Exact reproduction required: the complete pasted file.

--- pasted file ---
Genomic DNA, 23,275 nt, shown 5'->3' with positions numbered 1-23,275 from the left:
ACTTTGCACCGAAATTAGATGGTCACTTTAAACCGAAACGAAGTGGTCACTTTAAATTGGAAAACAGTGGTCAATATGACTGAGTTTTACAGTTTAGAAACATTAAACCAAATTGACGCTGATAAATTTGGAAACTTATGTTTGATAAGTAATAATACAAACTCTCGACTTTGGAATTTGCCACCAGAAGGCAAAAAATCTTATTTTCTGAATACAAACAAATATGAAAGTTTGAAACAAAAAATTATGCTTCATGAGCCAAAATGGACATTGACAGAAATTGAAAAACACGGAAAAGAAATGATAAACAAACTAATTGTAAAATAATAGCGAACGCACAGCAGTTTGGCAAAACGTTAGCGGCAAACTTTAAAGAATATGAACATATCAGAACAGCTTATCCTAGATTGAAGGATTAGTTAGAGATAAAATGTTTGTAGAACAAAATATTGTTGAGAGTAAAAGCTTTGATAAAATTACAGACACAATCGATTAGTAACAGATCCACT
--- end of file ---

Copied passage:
Genomic DNA, 23,275 nt, shown 5'->3' with positions numbered 1-23,275 from the left:
ACTTTGCACCGAAATTAGATGGTCACTTTAAACCGAAACGAAGTGGTCACTTTAAATTGGAAAACAGTGGTCAATATGACTGAGTTTTACAGTTTAGAAACATTAAACCAAATTGACGCTGATAAATTTGGAAACTTATGTTTGATAAGTAATAATACAAACTCTCGACTTTGGAATTTGCCACCAGAAGGCAAAAAATCTTATTTTCTGAATACAAACAAATATGAAAGTTTGAAACAAAAAATTATGCTTCATGAGCCAAAATGGACATTGACAGAAATTGAAAAACACGGAAAAGAAATGATAAACAAACTAATTGTAAAATAATAGCGAACGCACAGCAGTTTGGCAAAACGTTAGCGGCAAACTTTAAAGAATATGAACATATCAGAACAGCTTATCCTAGATTGAAGGATTAGTTAGAGATAAAATGTTTGTAGAACAAAATATTGTTGAGAGTAAAAGCTTTGATAAAATTACAGACACAATCGATTAGTAACAGATCCACT